Much attention to the pandemic’s effects on the art ecosystem has focused on museums and other nonprofit institutions, public entities whose data is often more visible and accessible. A recent survey, however, shows that the coronavirus has also taken a substantial toll on art galleries — leading to furloughs and layoffs that have greatly impacted its workers.
Every year, Art Basel and UBS release its joint Art Market Report, a macro-level analysis that takes the commercial sector’s temperature on general growth, private sales, auction performance, and other key areas. The COVID-19 impact report, conducted by cultural economist Dr. Clare McAndrew and sociologist Taylor Whitten Brown of Duke University, is more narrowly focused, drawing from surveys of nearly 800 modern and contemporary galleries during the first half of 2020 — spanning the coronavirus’s initial outbreak and ongoing spread.
Many of the findings echo the financial havoc wreaked across industries: lockdowns, travel bans, and a destabilized supply chain have rocked the gallery sector, shrinking profits. Compared with the first six months of 2019, sales fell by 36% on average during the same period in 2020. Smaller galleries, defined as having an annual turnover of less than $500,000, reported the largest declines in sales. A mere 21% of dealers surveyed expect an uptick in sales in the second half of the year, and only 45% foresee a better panorama in 2021. (Online sales, meanwhile, present a slightly more optimistic picture, rising from 10% of total sales in 2019 to 37%.)
Staff cuts haven’t just hit museums: one-third of dealers surveyed reported downsizing (defined as a combination of layoffs and furloughs). Perhaps most notably, 37% of galleries with turnover in excess of $10 million downsized their staff. (This tier of the business also enjoyed the greatest growth in online sales, which rose almost fivefold by 38%.)
The survey notes that the vast majority of galleries are small businesses with very few staff; those with a turnover of between $250,000 and $500,000, which had only five employees on average at the beginning of the year, implemented the greatest staff cuts, downsizing by 38%. That subset of galleries also experiences the greatest drop in sales.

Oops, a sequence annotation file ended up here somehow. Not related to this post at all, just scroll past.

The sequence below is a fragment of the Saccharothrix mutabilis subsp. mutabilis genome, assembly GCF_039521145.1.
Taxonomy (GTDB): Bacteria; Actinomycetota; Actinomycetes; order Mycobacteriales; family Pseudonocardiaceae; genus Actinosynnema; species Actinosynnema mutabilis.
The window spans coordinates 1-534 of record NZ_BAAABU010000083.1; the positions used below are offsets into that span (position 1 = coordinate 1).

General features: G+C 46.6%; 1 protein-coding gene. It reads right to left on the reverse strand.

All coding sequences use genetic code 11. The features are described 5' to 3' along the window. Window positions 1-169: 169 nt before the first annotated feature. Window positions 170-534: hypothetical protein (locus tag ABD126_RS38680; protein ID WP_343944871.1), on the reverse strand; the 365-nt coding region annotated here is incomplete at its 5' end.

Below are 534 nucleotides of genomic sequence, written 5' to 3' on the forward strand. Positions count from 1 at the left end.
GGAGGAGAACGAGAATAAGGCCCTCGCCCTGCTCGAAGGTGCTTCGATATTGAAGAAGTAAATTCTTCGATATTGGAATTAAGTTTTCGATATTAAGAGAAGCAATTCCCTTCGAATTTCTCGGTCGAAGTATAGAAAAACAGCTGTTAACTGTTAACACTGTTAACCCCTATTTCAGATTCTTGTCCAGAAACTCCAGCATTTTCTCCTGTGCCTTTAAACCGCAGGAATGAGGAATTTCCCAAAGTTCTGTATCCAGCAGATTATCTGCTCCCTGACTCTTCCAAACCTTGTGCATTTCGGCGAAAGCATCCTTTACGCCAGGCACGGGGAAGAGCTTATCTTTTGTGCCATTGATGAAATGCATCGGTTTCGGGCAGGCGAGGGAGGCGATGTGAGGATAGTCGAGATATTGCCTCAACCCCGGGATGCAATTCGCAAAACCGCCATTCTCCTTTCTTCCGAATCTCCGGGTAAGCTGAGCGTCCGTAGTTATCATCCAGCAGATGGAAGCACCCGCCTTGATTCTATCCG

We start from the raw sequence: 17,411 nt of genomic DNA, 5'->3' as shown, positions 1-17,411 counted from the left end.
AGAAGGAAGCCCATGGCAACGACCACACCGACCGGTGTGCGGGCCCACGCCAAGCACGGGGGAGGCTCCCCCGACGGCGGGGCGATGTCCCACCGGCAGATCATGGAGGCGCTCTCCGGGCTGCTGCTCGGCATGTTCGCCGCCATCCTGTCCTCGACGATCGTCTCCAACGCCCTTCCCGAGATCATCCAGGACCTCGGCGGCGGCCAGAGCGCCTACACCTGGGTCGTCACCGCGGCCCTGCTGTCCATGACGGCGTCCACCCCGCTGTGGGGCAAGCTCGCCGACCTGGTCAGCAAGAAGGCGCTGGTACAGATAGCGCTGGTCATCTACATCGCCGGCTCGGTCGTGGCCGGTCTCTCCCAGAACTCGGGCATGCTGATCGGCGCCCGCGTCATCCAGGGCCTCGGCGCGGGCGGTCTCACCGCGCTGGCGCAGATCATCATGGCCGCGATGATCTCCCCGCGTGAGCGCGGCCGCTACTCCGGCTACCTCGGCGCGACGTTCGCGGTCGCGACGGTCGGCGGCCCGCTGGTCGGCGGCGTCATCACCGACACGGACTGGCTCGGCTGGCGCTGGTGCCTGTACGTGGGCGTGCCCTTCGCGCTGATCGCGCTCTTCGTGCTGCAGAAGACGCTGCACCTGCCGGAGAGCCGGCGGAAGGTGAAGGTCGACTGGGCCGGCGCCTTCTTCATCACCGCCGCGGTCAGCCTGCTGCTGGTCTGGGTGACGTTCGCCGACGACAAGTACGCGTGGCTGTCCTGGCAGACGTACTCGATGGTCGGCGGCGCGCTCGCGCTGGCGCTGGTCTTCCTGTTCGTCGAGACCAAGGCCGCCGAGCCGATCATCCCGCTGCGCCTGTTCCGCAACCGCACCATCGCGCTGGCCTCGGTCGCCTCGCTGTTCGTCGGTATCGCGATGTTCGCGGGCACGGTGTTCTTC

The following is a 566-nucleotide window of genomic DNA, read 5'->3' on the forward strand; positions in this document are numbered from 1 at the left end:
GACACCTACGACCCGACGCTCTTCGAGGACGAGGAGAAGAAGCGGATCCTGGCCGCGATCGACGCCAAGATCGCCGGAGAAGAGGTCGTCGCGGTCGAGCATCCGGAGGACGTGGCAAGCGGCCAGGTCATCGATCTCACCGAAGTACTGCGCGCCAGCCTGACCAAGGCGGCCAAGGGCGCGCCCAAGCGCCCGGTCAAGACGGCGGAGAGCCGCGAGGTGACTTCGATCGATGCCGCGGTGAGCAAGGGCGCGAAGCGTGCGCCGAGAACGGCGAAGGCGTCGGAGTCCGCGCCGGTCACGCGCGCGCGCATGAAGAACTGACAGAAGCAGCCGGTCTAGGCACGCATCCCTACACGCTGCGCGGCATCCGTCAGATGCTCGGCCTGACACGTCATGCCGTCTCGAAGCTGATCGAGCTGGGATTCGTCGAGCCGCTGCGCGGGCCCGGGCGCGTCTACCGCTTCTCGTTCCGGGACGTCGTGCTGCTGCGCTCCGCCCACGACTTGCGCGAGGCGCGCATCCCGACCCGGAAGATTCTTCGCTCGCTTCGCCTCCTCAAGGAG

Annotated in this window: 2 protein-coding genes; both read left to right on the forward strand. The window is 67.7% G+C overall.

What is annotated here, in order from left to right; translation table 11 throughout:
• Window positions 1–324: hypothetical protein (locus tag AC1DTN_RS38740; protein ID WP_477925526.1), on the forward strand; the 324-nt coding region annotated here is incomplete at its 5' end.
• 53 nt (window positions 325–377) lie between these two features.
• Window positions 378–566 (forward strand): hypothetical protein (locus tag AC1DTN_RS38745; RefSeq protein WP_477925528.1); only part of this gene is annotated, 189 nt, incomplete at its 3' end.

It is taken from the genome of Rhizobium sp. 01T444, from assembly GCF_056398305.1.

Art fairs represent a fundamental source of income for galleries — 46% of all sales on average in 2019 — as well as a crucial opportunity to foster new relationships with collectors. They are also a significant expense, making up the single largest component of total costs for galleries (29% on average in 2019, higher than rent or payroll.)
Unsurprisingly, then, the cancelation of most major art fairs this year — beginning with Art Basel Hong Kong in February and, more recently, the fair’s Miami Beach event last week — has had devastating effects on sales. According to the report, gallery sales via art fairs were reduced to just 16% in the first half of the year. Interestingly, the abrupt pause to the jet-set lifestyle imposed by the international art fair circuit allowed galleries to reduce travel costs by over one third, sometimes compensating for other shortfalls.
The report also dedicates a section to the activities of “high net-worth” collectors, reporting the results of a survey of 360 art buyers in the US, UK, and Hong Kong SAR (China) conducted in July 2020 by Arts Economics and UBS. Among its key findings, most collectors reported remaining active in the market, with 92% having purchased a work of art in the first six months of the year; more than half of those surveyed — 56% — had already spent over $100,000 in the art market in 2020. Unbelievably, 59% of them responded that the COVID-19 pandemic had “increased their interest in collecting.”
How have gallery priorities shifted? According to the report, many went from focusing on art fairs and widening the geographical scope of their client base in 2019 to boosting online sales, cutting costs, and keeping existing collector relationships afloat — seen as critical to their survival.